“You know, it's interesting, we were talking earlier about how, obviously, genre films are what made me want to make movies, horror and thrillers,” says Alan. “But the ones that stick with me are the ones that have a point of view and scratch at the surface of something about the people and where they're from and the things that influence the way they act and the way they perceive the world. I was interested in bringing what I knew to this script because T wrote this amazing, tight thriller, and we were just like, ‘Okay, let's make it as specific as we can and that'll just give its own flavor that is unique to us.”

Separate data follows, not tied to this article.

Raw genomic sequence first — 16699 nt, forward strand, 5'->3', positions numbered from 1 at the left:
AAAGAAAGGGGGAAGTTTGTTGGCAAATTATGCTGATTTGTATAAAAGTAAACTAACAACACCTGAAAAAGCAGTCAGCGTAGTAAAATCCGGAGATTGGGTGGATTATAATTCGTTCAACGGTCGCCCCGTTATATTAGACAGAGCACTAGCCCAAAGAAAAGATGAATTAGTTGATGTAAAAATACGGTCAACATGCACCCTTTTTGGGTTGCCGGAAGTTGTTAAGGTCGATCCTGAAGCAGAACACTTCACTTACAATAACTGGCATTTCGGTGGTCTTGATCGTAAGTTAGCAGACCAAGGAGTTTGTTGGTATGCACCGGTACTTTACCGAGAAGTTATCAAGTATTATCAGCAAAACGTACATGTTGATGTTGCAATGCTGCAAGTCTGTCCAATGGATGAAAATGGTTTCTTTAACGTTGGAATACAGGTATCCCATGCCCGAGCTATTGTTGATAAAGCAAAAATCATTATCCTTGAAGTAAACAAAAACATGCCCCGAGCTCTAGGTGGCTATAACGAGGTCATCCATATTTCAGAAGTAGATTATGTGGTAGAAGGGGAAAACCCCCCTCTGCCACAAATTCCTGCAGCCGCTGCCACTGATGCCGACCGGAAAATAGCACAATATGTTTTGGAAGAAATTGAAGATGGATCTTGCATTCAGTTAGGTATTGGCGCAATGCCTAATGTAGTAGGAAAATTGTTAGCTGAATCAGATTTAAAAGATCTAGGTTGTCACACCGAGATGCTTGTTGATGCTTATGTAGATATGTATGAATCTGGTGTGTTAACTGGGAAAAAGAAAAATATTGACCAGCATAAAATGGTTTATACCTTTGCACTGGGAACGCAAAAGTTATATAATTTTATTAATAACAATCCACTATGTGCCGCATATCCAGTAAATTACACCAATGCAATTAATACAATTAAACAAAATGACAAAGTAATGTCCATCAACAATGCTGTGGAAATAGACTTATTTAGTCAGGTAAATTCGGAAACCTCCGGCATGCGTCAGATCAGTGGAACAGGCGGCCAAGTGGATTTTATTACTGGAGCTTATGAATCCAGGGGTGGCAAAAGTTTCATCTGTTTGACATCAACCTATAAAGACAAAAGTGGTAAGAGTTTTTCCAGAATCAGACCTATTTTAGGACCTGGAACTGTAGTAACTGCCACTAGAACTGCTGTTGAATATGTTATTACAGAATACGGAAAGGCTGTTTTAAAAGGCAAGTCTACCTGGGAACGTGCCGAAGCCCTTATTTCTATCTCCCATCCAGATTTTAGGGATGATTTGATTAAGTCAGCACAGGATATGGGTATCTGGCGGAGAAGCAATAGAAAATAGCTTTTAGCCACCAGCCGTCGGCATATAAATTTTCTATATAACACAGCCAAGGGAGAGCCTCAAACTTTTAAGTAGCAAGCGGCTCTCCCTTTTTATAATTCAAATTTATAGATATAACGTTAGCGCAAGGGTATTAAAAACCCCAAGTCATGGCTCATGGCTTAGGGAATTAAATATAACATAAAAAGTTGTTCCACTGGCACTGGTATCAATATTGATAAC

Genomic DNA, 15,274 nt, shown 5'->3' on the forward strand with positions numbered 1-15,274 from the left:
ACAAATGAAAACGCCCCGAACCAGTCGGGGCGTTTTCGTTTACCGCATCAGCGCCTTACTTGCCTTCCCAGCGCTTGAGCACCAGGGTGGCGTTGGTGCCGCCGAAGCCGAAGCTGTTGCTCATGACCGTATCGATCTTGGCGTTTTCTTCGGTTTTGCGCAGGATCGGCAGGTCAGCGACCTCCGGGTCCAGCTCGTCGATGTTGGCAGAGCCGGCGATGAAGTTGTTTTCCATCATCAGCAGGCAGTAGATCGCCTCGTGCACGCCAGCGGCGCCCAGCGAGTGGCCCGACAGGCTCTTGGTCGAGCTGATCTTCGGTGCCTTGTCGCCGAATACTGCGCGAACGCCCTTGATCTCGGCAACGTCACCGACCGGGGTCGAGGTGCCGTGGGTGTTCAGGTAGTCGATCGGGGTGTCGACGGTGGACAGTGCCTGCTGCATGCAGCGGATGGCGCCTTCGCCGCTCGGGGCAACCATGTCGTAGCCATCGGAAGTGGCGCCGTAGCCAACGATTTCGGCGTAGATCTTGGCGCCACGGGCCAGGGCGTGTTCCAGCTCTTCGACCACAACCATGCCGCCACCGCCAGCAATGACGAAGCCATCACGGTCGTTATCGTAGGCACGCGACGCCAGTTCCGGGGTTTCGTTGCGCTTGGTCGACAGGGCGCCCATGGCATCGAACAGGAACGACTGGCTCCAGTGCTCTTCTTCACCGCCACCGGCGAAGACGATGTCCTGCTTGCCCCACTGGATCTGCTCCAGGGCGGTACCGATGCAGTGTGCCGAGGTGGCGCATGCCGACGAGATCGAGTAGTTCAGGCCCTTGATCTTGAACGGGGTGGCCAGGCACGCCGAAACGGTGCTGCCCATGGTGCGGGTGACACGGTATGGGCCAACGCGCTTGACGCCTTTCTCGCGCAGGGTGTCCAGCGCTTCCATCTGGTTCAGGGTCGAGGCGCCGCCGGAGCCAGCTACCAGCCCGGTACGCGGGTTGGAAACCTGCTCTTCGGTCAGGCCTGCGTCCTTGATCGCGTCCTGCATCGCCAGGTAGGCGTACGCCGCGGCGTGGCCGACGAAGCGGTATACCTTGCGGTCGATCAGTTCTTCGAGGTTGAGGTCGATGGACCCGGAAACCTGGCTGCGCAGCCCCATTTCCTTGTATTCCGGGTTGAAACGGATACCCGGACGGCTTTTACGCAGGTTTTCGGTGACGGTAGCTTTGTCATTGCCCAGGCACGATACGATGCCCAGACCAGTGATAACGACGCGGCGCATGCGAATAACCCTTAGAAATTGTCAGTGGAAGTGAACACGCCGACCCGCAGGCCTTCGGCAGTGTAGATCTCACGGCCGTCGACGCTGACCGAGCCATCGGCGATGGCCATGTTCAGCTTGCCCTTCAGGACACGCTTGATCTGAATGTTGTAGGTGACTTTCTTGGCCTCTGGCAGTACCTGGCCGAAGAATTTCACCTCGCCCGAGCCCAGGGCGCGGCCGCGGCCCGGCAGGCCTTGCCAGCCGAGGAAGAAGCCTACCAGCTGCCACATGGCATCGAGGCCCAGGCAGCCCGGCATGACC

It opens with Nancy discovering that she’s pregnant, but doesn’t take a familiar story route from there. Nevertheless, throughout what follows, we can see that she's thinking about what she's going to do with her life, and there’s that feeling of being trapped in that small town.
“That's one of the things that reverberated for me early on,” says Taylor. “And then Alan and I discussed this idea that Nancy feels really stuck in her place and trapped at this time. And in the beginning of the story, this pregnancy feels like one more problem, when in reality, throughout the film, she's really processing it. She's really understanding what that may mean.
“There's a universality to that small town life and feeling like everything that happens to you makes you stuck. I don't think all of us have gone through an atrocious night like Nancy, but we have gone through those experiences that make you come out the other end looking at things in a whole new perspective. And of course that's what the film's about, right?”